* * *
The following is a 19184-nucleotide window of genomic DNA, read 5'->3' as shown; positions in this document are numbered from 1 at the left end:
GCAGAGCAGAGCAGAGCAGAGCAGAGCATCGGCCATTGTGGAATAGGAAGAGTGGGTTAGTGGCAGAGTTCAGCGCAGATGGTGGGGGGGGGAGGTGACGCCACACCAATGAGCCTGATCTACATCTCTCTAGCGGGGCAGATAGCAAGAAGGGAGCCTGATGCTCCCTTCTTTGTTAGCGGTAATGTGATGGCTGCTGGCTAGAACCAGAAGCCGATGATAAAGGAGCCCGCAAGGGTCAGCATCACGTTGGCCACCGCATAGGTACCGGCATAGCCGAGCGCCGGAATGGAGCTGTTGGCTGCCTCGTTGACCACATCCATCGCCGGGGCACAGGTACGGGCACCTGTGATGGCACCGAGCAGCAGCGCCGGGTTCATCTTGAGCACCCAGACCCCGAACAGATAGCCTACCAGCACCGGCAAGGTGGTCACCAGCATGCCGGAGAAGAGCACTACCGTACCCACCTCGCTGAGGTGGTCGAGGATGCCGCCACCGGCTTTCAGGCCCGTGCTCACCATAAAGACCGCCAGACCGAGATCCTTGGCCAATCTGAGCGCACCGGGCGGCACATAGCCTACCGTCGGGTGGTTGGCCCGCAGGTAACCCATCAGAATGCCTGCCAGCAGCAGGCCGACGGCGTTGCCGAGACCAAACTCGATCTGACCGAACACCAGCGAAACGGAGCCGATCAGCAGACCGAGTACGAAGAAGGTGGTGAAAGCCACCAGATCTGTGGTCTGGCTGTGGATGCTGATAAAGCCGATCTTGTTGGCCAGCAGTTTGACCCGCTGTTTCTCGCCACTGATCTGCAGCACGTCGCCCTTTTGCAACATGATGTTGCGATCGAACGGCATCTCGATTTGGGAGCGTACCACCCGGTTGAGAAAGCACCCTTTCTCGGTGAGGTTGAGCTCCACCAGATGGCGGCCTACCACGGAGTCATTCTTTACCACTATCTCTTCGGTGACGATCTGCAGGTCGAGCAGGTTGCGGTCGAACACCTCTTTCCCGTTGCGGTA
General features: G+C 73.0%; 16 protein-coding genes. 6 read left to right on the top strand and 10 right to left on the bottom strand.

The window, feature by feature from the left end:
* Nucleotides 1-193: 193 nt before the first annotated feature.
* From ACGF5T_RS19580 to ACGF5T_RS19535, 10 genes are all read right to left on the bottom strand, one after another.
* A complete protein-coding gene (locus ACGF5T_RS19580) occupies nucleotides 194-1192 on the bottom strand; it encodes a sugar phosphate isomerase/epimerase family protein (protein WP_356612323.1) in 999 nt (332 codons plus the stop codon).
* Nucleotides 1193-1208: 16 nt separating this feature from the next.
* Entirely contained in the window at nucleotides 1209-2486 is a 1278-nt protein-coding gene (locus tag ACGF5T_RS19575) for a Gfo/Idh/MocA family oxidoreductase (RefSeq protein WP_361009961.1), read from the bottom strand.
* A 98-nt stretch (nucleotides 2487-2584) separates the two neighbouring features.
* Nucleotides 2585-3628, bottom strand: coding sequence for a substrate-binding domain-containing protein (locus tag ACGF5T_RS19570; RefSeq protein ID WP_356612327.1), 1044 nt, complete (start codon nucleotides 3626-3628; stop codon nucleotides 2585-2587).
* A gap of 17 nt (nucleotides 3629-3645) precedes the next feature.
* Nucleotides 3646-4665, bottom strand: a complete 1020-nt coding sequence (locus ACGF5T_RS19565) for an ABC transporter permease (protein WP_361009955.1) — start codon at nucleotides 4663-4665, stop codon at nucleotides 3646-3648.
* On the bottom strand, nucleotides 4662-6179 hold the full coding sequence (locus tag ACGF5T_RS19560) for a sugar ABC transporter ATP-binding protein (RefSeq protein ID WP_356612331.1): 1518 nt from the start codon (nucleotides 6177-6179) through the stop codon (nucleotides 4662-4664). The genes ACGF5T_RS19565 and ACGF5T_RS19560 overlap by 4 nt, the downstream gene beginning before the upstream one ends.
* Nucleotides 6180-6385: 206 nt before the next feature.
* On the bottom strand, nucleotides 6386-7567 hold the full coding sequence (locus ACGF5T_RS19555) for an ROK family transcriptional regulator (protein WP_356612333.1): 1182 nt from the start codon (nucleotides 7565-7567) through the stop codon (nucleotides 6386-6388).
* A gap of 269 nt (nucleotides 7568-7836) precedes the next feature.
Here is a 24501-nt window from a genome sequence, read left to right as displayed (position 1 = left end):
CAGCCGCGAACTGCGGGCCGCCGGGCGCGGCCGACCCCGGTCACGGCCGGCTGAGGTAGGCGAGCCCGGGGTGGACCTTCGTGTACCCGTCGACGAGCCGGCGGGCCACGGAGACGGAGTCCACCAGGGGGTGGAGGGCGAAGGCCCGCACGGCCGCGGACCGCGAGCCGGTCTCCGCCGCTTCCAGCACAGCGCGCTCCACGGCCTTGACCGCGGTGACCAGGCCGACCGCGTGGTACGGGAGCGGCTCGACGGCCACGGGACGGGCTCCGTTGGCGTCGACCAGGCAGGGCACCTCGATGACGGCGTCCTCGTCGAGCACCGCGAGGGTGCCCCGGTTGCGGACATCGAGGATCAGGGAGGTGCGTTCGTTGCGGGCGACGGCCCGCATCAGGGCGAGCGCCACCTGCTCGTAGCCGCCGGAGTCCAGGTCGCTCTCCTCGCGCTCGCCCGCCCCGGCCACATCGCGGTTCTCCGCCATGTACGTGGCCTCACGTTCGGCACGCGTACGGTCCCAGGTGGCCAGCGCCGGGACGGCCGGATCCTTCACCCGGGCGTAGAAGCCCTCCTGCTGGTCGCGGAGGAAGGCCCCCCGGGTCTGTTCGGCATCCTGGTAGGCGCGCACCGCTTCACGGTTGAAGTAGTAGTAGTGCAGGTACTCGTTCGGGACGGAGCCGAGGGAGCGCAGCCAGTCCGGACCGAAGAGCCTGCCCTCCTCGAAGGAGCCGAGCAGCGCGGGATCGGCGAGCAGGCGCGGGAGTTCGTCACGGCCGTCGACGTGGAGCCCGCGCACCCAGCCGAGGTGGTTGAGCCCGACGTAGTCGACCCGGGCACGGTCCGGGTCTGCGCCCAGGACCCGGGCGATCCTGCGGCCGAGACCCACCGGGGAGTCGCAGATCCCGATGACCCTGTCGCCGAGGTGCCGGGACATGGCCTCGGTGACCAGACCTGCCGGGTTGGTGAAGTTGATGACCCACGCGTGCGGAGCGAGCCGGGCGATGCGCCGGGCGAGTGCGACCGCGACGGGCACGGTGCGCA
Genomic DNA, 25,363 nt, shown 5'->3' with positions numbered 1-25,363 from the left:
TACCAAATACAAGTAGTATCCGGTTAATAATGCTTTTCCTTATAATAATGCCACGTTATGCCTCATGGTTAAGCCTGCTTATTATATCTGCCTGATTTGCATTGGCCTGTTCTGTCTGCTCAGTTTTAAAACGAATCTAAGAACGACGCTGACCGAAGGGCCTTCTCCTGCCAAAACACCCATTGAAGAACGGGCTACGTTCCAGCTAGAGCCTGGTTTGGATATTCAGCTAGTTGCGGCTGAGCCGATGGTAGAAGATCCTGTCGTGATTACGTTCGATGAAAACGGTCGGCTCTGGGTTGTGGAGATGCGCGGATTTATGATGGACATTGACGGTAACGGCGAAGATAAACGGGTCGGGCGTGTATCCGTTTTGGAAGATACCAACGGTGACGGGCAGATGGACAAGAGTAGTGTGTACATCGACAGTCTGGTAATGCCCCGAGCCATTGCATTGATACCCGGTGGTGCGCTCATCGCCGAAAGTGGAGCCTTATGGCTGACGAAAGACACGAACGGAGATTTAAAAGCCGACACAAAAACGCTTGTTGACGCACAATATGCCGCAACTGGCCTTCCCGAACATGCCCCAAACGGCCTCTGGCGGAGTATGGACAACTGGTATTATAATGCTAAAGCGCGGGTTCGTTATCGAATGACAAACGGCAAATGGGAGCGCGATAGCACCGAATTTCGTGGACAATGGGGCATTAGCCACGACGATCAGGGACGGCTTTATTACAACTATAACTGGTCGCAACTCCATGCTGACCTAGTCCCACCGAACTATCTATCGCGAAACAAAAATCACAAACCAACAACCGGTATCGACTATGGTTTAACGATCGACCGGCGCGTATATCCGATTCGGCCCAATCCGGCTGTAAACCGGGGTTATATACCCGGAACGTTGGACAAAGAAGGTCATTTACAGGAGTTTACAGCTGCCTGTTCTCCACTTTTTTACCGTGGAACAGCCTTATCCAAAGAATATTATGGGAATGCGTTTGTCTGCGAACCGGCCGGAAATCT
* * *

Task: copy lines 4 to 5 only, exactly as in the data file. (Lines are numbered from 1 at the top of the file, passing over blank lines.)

The window, feature by feature from the left end:
* Nucleotides 1-193: 193 nt before the first annotated feature.